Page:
For those wishing to get a taste of life under the Caesars, one of Apicius’ recipes is updated here. Chicken provides a substitute for the warblers – songbirds – used in the original. Likewise, Asian fish sauce is an excellent replacement for liquamen, which was used instead of salt in most Roman dishes. Instead of a blender, a slave would pound the ingredients to a smooth paste in a mortar. The fish sauce is readily available in Asian markets, while savory and lovage can be found in healthfood shops.
• 2 bundles green asparagus
• 1 small onion, diced
• 2 tablespoons olive oil
• 120ml white wine
• 2 tablespoons port or Marsala
• 2 tablespoons Asian fish sauce
• 4 tablespoons chopped coriander
• ½ teaspoon dried or 1 teaspoon fresh summer or winter savory
• ½ teaspoon dried or 1 teaspoon fresh lovage
• ½ teaspoon ground pepper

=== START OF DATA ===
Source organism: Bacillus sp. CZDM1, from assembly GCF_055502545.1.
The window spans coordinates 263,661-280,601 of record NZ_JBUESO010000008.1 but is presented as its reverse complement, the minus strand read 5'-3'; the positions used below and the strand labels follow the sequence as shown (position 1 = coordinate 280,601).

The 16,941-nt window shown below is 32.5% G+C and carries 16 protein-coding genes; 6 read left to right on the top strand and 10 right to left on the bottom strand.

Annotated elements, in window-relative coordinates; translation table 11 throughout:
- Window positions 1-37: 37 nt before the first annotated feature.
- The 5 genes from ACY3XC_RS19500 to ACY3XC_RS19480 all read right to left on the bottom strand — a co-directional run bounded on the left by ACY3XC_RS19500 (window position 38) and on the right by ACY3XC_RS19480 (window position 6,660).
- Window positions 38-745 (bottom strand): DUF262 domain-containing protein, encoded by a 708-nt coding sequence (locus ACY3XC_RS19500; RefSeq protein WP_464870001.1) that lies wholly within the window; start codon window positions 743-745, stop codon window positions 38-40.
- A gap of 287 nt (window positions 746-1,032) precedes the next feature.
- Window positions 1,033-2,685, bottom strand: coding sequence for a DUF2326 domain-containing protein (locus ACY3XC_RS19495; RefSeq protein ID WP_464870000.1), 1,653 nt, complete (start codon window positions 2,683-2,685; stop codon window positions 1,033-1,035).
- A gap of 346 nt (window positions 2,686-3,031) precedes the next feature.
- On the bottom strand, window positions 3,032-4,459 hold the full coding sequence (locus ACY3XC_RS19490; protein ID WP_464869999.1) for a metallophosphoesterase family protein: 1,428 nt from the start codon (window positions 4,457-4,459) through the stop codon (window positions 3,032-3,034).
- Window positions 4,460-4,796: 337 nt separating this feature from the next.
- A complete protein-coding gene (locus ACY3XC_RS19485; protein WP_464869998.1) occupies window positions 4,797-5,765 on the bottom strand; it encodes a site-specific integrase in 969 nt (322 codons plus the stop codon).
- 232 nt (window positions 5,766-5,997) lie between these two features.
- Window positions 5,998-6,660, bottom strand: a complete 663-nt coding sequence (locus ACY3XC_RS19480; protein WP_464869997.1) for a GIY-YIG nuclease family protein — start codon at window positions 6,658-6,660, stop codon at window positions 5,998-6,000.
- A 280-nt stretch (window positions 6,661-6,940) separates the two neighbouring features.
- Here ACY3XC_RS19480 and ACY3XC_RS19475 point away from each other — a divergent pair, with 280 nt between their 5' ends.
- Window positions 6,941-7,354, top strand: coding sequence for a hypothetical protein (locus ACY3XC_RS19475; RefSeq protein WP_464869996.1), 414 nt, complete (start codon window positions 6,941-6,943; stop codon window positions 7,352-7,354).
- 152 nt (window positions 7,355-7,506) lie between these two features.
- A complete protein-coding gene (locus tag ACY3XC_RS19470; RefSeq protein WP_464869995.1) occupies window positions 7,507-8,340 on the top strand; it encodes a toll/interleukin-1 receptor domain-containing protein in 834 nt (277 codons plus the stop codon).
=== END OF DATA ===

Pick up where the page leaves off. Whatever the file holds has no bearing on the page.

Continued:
• 4 large eggs
• 4 chicken breasts or 8 chicken legs
Remove the woody ends of the asparagus, and cut the remainder into pieces. Cook for 5-8 minutes in salted water, until the thicker pieces are soft, then drain and cool. Fry the onion in the oil until translucent, and cool. Blend the asparagus, onion, wine, port or marsala, fish sauce, herbs, and spices to a smooth paste or purée. Cook the chicken breasts or legs in lightly salted, simmering water until almost done, and put into an oiled baking dish. Pour the purée over the meat. Bake in a preheated oven at 200°C for 20-25 minutes, checking regularly as you approach the end of the baking time. Ensure it is cooked through, and serve hot or cold sprinkled with pepper.